Well. That’s the problem with writing a “You should see this” post about a show like this one. The whole point is the twisting and turning of the story. We’ve seen the first 7 episodes and it never really goes where you think it’s going to. At episode 6, Tom said to Lorenzo, “There is no way, after watching the first episode, I could have predicted the show was going to wind up here.” Which isn’t to say it’s all SHOCKING developments in the Lee Daniels/Ryan Murphy/Shonda Rhimes mode. So far, the story never goes anywhere implausible or silly. In fact, each development unfolds naturally on the last one, like a slow-motion train wreck. It’s just that the things the show decides to explore in the backstories of both main characters are not always the things you think they’re going to explore. And with each exploration, not only is a little more of each character revealed, but a little more of each character’s story is advanced. That sounds like a minor or obvious thing to praise, but in our opinion, too little of narrative television really knows how to pace itself and tell a tale that has the viewer engaged fully without yanking their chain or pulling the rug out from under them every ten minutes.


Characters in Good Behavior make bad decisions. Left, right and center. But what makes the story work is the almost instant repercussions to every choice made. Letty and Javier aren’t charming criminals in the Bonnie and Clyde mode. They’re both deeply damaged people bearing the weight of poor decisions and poor family constructs. Over time, you can see that whatever attraction they may have for each other – and it’s complicated – is as much bound up in their respective scars as it is their respective addiction to crime.

But yes, they’re both ridiculously charming in the manner of people who don’t quite understand why anyone would find them charming. It’s a huge part of the appeal (aside from the drinkin’, meth-in’, and cussin’ of the former Lady Mary), just watching these two very good looking, very damaged and yet very likable people connect with each other, against all odds.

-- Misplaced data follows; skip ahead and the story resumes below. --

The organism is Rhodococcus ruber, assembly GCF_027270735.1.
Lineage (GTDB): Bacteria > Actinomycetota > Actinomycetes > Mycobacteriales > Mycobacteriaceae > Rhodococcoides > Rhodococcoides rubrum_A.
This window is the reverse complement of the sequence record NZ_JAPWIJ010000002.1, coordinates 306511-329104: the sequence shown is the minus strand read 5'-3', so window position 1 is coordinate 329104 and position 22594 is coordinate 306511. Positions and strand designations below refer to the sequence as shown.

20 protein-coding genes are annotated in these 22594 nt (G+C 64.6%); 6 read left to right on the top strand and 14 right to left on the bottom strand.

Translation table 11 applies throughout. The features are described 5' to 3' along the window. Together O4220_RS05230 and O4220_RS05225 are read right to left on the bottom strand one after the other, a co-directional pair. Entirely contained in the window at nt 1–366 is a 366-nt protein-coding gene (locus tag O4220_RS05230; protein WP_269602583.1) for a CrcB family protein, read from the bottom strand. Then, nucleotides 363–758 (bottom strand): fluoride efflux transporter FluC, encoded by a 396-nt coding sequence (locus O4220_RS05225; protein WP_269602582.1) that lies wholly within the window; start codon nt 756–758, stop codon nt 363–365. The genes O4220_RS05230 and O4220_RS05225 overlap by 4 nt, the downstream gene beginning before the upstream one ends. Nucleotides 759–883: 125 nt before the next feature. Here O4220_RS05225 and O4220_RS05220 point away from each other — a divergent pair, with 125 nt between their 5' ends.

But we have to stop right here and make something very clear, because as we look over the previous couple of paragraphs, we’re making it sound like some weepy Lifetime melodrama. It’s anything but. It’s wickedly funny and gleefully nasty when it comes time to skewer American culture, from big box stores to race relations; from middle class anxieties to working class nihilism. Creators Chad Hodge and (author of the book upon which the series is based) Blake Crouch have infused the dialogue – and every single scene – with acid observations, droll asides, and rapid-fire comebacks. There are times when, if you close your eyes, you can easily imagine half the denizens of the RuPaul’s Drag Race work room voicing the exact same dialogue. It’s bitchy and funny. And if it’s nasty too, it’s mostly to the kind of people who deserve it.


We’re six episodes into a ten-episode run and we feel like showing this one a little love going forward. If you need to get away from all the madness of the holidays; if you’re the type of person who can’t abide forced joy and mandatory jolliness; if you reach a point where you feel the need to call someone a stupid C-word, let go of all that stress and watch Michelle Dockery do it instead. Add wine and Christmas cookies and you’ve got yourself a perfect holiday getaway.


“Good Behavior” airs on TNT on Tuesday, 9pm eastern. The first six episodes can be found on demand.